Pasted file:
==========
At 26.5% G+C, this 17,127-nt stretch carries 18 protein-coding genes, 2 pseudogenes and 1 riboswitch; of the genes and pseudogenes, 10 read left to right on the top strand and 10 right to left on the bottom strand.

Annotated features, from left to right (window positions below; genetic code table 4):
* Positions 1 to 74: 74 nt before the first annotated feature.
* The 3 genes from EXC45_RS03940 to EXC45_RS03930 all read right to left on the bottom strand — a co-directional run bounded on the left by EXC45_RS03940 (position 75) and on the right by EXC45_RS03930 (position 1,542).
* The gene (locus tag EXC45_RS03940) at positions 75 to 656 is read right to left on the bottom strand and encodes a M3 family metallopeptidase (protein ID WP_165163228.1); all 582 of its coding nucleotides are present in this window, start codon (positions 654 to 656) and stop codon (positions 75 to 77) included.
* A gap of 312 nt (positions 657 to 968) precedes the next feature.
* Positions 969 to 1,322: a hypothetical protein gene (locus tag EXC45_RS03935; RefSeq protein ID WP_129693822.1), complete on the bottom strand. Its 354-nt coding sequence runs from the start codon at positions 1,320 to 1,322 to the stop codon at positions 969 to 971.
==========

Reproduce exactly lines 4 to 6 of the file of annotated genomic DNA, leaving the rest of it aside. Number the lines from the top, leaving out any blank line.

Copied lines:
* The 3 genes from EXC45_RS03940 to EXC45_RS03930 all read right to left on the bottom strand — a co-directional run bounded on the left by EXC45_RS03940 (position 75) and on the right by EXC45_RS03930 (position 1,542).
* The gene (locus tag EXC45_RS03940) at positions 75 to 656 is read right to left on the bottom strand and encodes a M3 family metallopeptidase (protein ID WP_165163228.1); all 582 of its coding nucleotides are present in this window, start codon (positions 654 to 656) and stop codon (positions 75 to 77) included.
* A gap of 312 nt (positions 657 to 968) precedes the next feature.